Saigon is all-day, all-night chaos. Six million motorbikes and ten to twelve million people, most of whom eat out. The men, especially the men, drink tea or coffee in the morning, beer in the afternoon, more beer in the evening, and after dinner there is always karaoke.

In many respects my wife and I are not too different from the locals; after our workout at the Rex Hotel we walk to Coffee Bean and Tea Company’s café across the square from the Notre Dame Cathedral. Notre Dame is one of the great French colonial structures left standing in the old city. Coffee Bean has the best people-watching terrace in town. Between 7 and 8:30 AM, with a latte in a tall milkshake-like glass, there is no better place to catch the morning scene. Shoe shine boys bargain to shine my flip-flops. Old women roam the terrace selling lottery tickets. Nike employees lean against the terrace wall waiting for the van that takes them to their plant in Bien Hoa. A balloon man sits on the curb and it’s easy to imagine his clutch of balloons carrying him quietly away while the rest of us watch other parts of the circus. Saigon brides in rented dresses arrive with entourages to have their pictures taken against the cathedral backdrop. The weddings themselves are months away but this is their photo ritual, and we see as an overlay to the parade of business people ducking into Coffee Bean for their take-out lattes.

Modern Saigon dresses up for work. Even with daytime temperatures in the 90’s the Saigonese dress professionally – coats and dress shirts for the men (sometimes a tie but not usually required), jackets and skirts and very high heels for the women. No business casual or casual Fridays here. I like it. It looks business-like – something we see less and less in the US.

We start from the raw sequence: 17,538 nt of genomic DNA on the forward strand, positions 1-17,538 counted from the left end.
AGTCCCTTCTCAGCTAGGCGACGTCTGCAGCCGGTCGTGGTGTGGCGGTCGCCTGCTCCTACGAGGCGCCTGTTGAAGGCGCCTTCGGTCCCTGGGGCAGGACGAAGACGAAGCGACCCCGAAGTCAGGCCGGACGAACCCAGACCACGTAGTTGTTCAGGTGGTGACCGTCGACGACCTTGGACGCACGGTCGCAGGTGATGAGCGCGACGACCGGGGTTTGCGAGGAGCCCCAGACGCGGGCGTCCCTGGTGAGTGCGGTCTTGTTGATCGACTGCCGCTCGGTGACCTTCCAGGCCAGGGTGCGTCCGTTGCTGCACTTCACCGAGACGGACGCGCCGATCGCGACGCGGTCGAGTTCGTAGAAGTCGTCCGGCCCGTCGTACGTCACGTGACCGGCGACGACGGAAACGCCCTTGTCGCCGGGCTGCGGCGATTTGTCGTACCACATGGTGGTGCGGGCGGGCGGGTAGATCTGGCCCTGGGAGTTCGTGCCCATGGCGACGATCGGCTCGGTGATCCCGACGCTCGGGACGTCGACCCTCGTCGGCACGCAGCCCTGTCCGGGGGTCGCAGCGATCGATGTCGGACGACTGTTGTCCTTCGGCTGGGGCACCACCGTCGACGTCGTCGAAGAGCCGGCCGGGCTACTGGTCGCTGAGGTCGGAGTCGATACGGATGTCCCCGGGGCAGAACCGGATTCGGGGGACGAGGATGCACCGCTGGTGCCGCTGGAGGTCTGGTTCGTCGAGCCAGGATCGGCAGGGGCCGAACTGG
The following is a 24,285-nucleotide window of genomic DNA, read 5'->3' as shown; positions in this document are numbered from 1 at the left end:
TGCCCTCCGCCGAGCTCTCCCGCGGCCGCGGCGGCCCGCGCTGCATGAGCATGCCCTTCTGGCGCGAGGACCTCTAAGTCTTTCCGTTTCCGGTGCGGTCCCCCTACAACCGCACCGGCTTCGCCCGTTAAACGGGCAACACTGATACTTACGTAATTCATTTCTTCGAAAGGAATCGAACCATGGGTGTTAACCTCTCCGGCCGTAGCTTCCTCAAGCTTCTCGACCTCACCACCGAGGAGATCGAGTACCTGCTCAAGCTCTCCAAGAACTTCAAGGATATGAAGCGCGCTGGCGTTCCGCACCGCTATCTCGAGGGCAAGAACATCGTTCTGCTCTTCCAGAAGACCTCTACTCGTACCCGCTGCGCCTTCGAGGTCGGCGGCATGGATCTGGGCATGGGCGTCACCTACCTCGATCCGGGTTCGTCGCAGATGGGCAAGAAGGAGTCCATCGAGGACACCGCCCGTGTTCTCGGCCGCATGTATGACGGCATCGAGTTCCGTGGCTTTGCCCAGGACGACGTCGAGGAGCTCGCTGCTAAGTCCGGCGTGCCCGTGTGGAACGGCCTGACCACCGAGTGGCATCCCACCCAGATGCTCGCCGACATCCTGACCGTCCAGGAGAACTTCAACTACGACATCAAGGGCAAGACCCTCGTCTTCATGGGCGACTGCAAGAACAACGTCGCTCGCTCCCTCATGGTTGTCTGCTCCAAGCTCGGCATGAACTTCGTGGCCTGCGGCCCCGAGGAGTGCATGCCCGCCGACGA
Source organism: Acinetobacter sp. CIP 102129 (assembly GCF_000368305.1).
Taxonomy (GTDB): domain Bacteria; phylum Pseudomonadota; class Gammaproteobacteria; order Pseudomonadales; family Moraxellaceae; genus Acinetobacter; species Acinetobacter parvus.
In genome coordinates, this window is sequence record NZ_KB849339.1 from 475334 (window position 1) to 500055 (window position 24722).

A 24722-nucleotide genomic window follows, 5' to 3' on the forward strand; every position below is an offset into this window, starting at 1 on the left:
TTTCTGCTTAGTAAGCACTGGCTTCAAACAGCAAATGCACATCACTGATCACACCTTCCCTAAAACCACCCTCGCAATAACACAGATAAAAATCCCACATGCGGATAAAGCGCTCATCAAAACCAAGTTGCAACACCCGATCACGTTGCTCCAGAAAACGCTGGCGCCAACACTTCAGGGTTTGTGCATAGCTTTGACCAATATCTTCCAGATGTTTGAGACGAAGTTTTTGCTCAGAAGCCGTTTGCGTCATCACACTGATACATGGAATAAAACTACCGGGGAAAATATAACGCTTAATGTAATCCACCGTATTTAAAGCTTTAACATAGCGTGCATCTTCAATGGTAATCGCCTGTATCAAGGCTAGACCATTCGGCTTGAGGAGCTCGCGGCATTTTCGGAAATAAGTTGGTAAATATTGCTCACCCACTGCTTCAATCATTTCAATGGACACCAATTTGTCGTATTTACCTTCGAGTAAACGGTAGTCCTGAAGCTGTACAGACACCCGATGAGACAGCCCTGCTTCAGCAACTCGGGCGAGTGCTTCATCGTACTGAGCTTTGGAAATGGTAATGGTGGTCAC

My work with a large US-based NGO (non-governmental organization) takes me out of the office much of the day. I’m trying to raise money and awareness in order to build schools, hospitals, and water systems for underserved communities. These should be government responsibilities, but Vietnamese leaders are very clever. If they let NGO’s do the heavy lifting in healthcare and education, they can waste the country’s money on other things. Corruption siphons off huge amounts and bureaucratic waste disposes of a lot of the rest. Eventually the government will take over. The country is on the verge of success but the leaders are relatively new at it and lining their own pockets as more and more business moves in that direction. At the moment global players and NGO’s like ours are making up for pauses in government focus and attention, especially in poor rural areas. While urban Vietnam is booming the rural areas are not.

I imagine Vietnam, like China, will sort out its development problems. It may take a generation but it will happen. The bigger lurking crisis and the one that is not getting the attention it deserves is climate change. In the four years that I have been in-country there has been a ripple of awareness that global warming and climate change are going to be a challenge, perhaps even greater than increasing rice production or capturing more of the global manufacturing pie. “The IPCC (International Panel on Climate Change) estimates that the combined effects of ice melting and seawater expansion from ocean warming will cause the global mean sea level to rise by between 0.1 and 0.9 meters between 1990 and 2100.” If mean sea level rises 1 meter, as much as 30% of Vietnam will be underwater and that 30% is the rice growing area of the country. Vietnam’s adaptation challenge is daunting, but at the moment the Vietnamese are trying to catch up with the rest of the world. They will deal with climate change when they have to. For now it’s about achieving the dream.